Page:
Tiny Wisdom: Every Request Contains an Offer

“It is one of the most beautiful compensations of life that no man can sincerely try to help another without helping himself.” -Ralph Waldo Emerson

There was a time when I met every request with two instinctively defensive thoughts: “What are you trying to take from me?” And “What’s in it for me?”

Of course I didn’t say these things out loud. I either denied the request without really considering it, or passively aggressively tried to elicit some type of reciprocal offer.

In retrospect, I don’t think I did these things because I was selfish and heartless (though I know I acted selfishly and shut my heart down at many points in my life.)

It was more that I didn’t trust anyone, and I assumed the worst in their intentions and actions. Deep down, I believed everyone was against me. They were competition. They wanted me to fail.

Eventually I realized the irony: I was afraid no one had my best interests at heart, and as a result I failed to offer them that same courtesy.

How could I ever expect people to believe in me if I didn’t believe in them?

I realized then that every request contains within it an offer and an opportunity.

If someone asks you to pick your brain over coffee, they’re not just asking for your time—they’re also offering theirs. You never know what you might teach other.

If someone asks you to make an introduction for them, they’re not just asking for your connections—they’re also offering to be connected. You never know how one introduction may benefit everyone involved.

Whatever the request, it comes with an opportunity to recognize yourself in someone else, and meet them with the kindness you would want to receive.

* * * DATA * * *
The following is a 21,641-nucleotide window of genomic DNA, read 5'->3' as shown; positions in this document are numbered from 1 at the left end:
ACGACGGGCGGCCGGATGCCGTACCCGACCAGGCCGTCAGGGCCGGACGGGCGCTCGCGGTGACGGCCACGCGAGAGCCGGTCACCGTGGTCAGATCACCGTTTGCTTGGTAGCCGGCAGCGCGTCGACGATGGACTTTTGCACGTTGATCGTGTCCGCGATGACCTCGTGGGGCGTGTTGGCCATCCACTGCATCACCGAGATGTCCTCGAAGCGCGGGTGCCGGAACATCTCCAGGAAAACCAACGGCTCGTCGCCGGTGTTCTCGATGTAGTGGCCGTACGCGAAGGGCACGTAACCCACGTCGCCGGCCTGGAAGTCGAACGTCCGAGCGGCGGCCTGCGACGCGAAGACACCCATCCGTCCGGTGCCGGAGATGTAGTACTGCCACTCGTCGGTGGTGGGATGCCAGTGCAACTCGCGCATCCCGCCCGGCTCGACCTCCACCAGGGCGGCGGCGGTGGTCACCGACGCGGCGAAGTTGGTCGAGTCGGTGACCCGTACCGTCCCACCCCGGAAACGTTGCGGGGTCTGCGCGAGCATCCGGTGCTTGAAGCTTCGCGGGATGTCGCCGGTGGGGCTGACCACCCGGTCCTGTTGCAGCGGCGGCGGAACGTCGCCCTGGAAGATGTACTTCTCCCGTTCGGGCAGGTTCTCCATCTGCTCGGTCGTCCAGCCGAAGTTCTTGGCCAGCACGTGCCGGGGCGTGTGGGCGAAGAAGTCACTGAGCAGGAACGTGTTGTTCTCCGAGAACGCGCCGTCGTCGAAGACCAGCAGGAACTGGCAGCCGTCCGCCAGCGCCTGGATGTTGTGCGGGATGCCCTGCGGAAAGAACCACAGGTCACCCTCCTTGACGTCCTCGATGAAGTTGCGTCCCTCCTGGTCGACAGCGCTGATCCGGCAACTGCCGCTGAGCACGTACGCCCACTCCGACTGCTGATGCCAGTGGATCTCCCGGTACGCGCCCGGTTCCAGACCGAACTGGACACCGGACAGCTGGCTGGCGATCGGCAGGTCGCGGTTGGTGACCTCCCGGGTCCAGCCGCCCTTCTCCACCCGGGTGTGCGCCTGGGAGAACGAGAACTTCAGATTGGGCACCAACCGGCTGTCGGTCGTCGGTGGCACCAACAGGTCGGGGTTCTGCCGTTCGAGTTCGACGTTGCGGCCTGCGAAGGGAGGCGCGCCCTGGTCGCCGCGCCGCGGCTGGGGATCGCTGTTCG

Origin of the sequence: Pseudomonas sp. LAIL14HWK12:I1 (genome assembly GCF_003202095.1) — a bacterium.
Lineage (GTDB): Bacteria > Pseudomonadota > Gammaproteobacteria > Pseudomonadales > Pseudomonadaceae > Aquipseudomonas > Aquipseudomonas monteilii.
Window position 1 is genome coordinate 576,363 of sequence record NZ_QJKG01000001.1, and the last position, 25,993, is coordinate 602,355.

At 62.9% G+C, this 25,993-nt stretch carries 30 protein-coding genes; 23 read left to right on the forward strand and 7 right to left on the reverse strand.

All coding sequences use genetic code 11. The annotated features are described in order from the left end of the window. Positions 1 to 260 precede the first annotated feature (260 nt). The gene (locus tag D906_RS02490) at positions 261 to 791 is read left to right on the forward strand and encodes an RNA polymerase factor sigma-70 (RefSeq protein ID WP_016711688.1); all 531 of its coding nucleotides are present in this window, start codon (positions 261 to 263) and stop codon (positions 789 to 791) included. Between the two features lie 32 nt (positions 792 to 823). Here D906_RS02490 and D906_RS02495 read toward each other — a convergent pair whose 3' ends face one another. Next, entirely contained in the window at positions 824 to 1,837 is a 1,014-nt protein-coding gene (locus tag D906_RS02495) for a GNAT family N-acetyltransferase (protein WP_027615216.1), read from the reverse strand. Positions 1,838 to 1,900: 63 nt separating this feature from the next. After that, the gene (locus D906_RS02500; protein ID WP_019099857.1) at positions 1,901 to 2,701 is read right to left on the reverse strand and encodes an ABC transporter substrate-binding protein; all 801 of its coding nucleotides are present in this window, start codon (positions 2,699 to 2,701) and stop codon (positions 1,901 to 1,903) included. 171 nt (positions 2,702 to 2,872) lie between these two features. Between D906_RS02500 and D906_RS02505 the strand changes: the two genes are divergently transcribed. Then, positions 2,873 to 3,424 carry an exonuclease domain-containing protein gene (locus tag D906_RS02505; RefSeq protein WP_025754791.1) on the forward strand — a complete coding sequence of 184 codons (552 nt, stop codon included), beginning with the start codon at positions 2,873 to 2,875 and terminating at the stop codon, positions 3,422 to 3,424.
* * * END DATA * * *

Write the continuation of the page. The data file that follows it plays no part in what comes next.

I’m not suggesting we should say yes to everything people ask of us, or that we should only say yes because really, there’s always something in it for us.

I’m suggesting that sometimes when we think we’re the ones helping, we’re also the ones being helped.

We can either walk through our lives trying to get ahead, suspecting others want to pull us down; or we can choose to walk side by side, as friends, not adversaries.

If we’re willing to fully believe that we are all in this together, we can create a far more supportive world, one in which we can all thrive together instead of struggling apart.

Photo by Irene2005

About Lori Deschene

Lori Deschene is the founder of Tiny Buddha. She started the site after struggling with depression, bulimia, c-PTSD, and toxic shame so she could recycle her former pain into something useful and inspire others do the same. She recently created the Breaking Barriers to Self-Care eCourse to help people overcome internal blocks to meeting their needs—so they can feel their best, be their best, and live their best possible life. If you’re ready to start thriving instead of merely surviving, you can learn more and get instant access here.

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